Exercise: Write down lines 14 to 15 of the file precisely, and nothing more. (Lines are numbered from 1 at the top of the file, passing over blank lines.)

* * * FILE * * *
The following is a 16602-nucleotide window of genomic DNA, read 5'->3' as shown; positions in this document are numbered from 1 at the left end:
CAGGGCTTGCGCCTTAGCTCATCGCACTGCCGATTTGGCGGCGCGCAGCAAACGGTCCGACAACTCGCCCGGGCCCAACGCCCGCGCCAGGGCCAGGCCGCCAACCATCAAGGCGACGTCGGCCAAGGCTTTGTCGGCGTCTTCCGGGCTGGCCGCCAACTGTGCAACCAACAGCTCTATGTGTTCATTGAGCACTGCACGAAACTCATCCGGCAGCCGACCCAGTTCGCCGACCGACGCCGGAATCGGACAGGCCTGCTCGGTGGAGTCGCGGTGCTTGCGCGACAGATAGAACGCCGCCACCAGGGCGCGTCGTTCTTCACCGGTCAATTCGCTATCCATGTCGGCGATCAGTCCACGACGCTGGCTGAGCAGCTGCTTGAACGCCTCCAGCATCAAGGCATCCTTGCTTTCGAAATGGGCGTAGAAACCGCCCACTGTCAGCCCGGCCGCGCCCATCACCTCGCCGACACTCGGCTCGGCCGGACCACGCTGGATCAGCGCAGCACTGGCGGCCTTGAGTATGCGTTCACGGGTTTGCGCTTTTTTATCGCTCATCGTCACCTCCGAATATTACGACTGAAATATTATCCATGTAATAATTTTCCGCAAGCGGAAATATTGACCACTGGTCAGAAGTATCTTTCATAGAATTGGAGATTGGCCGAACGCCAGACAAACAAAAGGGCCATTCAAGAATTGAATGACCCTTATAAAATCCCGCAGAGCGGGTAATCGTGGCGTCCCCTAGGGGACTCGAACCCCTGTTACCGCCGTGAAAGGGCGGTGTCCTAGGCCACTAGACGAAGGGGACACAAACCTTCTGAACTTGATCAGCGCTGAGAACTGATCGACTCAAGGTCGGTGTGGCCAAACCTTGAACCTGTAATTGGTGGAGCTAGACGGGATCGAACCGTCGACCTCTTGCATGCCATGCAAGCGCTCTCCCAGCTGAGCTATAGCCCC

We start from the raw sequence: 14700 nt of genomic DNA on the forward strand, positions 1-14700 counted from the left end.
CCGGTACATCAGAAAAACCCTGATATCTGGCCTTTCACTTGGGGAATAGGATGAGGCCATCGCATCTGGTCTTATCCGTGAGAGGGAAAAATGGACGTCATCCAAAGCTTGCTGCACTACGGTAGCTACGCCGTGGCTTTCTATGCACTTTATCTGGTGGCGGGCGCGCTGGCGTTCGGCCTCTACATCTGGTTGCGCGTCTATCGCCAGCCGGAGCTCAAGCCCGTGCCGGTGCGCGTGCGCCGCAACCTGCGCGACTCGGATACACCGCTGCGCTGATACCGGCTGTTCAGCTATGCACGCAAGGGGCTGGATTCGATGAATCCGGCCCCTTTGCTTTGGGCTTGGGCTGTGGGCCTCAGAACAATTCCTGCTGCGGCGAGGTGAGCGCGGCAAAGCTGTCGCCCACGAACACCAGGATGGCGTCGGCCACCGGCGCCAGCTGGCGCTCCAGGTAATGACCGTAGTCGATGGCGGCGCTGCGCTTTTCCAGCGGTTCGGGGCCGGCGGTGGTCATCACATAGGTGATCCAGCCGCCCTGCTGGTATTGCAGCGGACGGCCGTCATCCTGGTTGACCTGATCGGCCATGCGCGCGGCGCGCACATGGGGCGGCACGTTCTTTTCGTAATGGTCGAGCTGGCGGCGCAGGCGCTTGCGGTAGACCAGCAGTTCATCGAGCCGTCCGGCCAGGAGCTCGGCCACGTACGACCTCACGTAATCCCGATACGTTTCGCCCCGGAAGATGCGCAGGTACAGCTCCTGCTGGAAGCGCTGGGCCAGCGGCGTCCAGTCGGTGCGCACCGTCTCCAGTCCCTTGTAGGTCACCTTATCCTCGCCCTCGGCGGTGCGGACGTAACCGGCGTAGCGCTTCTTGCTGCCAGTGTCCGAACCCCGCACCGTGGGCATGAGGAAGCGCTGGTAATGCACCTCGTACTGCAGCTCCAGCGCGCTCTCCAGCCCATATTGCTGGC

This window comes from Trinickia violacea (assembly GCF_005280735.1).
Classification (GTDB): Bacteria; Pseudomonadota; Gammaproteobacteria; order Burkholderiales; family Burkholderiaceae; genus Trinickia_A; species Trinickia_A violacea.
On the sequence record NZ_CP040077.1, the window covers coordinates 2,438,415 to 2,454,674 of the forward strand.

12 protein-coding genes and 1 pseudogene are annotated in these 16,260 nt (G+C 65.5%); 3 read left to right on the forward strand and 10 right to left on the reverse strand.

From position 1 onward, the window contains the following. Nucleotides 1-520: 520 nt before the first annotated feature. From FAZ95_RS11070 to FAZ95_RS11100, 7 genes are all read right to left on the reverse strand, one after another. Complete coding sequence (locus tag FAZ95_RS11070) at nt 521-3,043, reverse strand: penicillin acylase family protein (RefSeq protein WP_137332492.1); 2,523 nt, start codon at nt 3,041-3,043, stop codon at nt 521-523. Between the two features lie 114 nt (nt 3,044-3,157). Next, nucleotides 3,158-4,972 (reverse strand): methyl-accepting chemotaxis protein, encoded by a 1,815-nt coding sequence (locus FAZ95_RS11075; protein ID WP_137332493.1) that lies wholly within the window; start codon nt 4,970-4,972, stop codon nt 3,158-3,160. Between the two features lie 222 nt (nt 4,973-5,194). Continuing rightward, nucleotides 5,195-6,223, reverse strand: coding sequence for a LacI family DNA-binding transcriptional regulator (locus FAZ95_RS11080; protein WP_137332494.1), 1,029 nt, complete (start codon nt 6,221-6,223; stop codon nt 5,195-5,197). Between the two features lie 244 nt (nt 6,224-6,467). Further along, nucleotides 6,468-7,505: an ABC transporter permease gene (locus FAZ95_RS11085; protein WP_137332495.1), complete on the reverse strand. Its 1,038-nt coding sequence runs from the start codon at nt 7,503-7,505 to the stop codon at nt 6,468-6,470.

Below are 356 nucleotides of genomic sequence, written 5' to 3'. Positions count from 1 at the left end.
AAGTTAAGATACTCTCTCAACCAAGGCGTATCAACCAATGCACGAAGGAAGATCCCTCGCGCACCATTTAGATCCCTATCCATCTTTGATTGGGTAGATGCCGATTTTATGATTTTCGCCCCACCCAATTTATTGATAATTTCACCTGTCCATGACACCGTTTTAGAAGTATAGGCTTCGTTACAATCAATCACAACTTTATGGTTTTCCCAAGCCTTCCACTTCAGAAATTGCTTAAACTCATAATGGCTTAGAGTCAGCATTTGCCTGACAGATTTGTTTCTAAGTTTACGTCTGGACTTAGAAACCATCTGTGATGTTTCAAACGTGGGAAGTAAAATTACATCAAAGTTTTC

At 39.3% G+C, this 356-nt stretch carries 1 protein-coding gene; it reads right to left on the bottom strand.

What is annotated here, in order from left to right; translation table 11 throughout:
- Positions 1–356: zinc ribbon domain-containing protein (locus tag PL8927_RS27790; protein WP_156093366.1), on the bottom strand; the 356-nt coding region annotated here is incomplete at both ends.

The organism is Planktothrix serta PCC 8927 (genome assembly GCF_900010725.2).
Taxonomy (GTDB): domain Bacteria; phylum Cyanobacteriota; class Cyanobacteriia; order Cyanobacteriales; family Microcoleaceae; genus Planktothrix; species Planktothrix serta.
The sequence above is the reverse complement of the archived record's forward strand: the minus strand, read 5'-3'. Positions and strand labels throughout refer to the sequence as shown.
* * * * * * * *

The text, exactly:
- Positions 1–356: zinc ribbon domain-containing protein (locus tag PL8927_RS27790; protein WP_156093366.1), on the bottom strand; the 356-nt coding region annotated here is incomplete at both ends.

The organism is Planktothrix serta PCC 8927 (genome assembly GCF_900010725.2).